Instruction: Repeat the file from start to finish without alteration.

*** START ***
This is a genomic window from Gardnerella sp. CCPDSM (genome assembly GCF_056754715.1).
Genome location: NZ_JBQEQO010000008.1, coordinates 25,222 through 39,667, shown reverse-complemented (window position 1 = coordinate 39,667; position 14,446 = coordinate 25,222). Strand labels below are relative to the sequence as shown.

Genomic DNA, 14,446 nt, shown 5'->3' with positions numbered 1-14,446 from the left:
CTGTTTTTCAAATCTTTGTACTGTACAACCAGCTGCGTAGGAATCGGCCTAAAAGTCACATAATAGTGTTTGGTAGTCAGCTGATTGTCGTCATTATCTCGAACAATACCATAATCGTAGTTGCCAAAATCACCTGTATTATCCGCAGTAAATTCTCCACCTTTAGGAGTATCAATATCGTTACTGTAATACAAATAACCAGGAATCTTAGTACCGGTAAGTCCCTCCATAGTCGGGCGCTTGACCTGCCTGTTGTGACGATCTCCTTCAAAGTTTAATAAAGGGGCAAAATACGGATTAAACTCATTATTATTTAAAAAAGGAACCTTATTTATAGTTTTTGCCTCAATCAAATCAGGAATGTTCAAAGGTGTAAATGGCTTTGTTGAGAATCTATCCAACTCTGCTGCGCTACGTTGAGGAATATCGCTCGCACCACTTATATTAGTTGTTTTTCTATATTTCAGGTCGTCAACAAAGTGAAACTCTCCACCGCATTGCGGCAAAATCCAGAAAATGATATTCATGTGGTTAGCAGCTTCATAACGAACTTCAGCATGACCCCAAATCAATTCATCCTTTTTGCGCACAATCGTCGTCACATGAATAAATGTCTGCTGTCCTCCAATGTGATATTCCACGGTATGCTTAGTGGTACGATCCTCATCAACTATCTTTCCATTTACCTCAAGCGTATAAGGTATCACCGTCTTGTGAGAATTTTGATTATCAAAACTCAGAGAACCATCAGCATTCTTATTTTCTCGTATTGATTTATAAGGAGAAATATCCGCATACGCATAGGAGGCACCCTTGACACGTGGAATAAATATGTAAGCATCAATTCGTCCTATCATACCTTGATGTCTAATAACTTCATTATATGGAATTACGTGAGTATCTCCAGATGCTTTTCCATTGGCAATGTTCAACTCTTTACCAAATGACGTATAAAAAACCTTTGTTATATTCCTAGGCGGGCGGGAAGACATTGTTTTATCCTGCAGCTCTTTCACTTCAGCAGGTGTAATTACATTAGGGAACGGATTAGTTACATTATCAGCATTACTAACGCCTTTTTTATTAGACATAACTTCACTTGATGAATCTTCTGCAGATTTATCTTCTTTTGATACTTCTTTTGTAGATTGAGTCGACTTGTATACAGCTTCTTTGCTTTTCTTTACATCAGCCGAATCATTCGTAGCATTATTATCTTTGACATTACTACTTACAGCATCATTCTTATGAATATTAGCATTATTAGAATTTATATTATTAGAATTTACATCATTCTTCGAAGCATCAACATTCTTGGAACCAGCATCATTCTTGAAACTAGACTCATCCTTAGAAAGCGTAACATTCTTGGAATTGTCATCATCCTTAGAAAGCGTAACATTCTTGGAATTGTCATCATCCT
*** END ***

This is a genomic window from Gardnerella sp. CCPDSM (genome assembly GCF_056754715.1).
Genome location: NZ_JBQEQO010000008.1, coordinates 25,222 through 39,667, shown reverse-complemented (window position 1 = coordinate 39,667; position 14,446 = coordinate 25,222). Strand labels below are relative to the sequence as shown.

Genomic DNA, 14,446 nt, shown 5'->3' with positions numbered 1-14,446 from the left:
CTGTTTTTCAAATCTTTGTACTGTACAACCAGCTGCGTAGGAATCGGCCTAAAAGTCACATAATAGTGTTTGGTAGTCAGCTGATTGTCGTCATTATCTCGAACAATACCATAATCGTAGTTGCCAAAATCACCTGTATTATCCGCAGTAAATTCTCCACCTTTAGGAGTATCAATATCGTTACTGTAATACAAATAACCAGGAATCTTAGTACCGGTAAGTCCCTCCATAGTCGGGCGCTTGACCTGCCTGTTGTGACGATCTCCTTCAAAGTTTAATAAAGGGGCAAAATACGGATTAAACTCATTATTATTTAAAAAAGGAACCTTATTTATAGTTTTTGCCTCAATCAAATCAGGAATGTTCAAAGGTGTAAATGGCTTTGTTGAGAATCTATCCAACTCTGCTGCGCTACGTTGAGGAATATCGCTCGCACCACTTATATTAGTTGTTTTTCTATATTTCAGGTCGTCAACAAAGTGAAACTCTCCACCGCATTGCGGCAAAATCCAGAAAATGATATTCATGTGGTTAGCAGCTTCATAACGAACTTCAGCATGACCCCAAATCAATTCATCCTTTTTGCGCACAATCGTCGTCACATGAATAAATGTCTGCTGTCCTCCAATGTGATATTCCACGGTATGCTTAGTGGTACGATCCTCATCAACTATCTTTCCATTTACCTCAAGCGTATAAGGTATCACCGTCTTGTGAGAATTTTGATTATCAAAACTCAGAGAACCATCAGCATTCTTATTTTCTCGTATTGATTTATAAGGAGAAATATCCGCATACGCATAGGAGGCACCCTTGACACGTGGAATAAATATGTAAGCATCAATTCGTCCTATCATACCTTGATGTCTAATAACTTCATTATATGGAATTACGTGAGTATCTCCAGATGCTTTTCCATTGGCAATGTTCAACTCTTTACCAAATGACGTATAAAAAACCTTTGTTATATTCCTAGGCGGGCGGGAAGACATTGTTTTATCCTGCAGCTCTTTCACTTCAGCAGGTGTAATTACATTAGGGAACGGATTAGTTACATTATCAGCATTACTAACGCCTTTTTTATTAGACATAACTTCACTTGATGAATCTTCTGCAGATTTATCTTCTTTTGATACTTCTTTTGTAGATTGAGTCGACTTGTATACAGCTTCTTTGCTTTTCTTTACATCAGCCGAATCATTCGTAGCATTATTATCTTTGACATTACTACTTACAGCATCATTCTTATGAATATTAGCATTATTAGAATTTATATTATTAGAATTTACATCATTCTTCGAAGCATCAACATTCTTGGAACCAGCATCATTCTTGAAACTAGACTCATCCTTAGAAAGCGTAACATTCTTGGAATTGTCATCATCCTTAGAAAGCGTAACATTCTTGGAATTGTCATCATCCT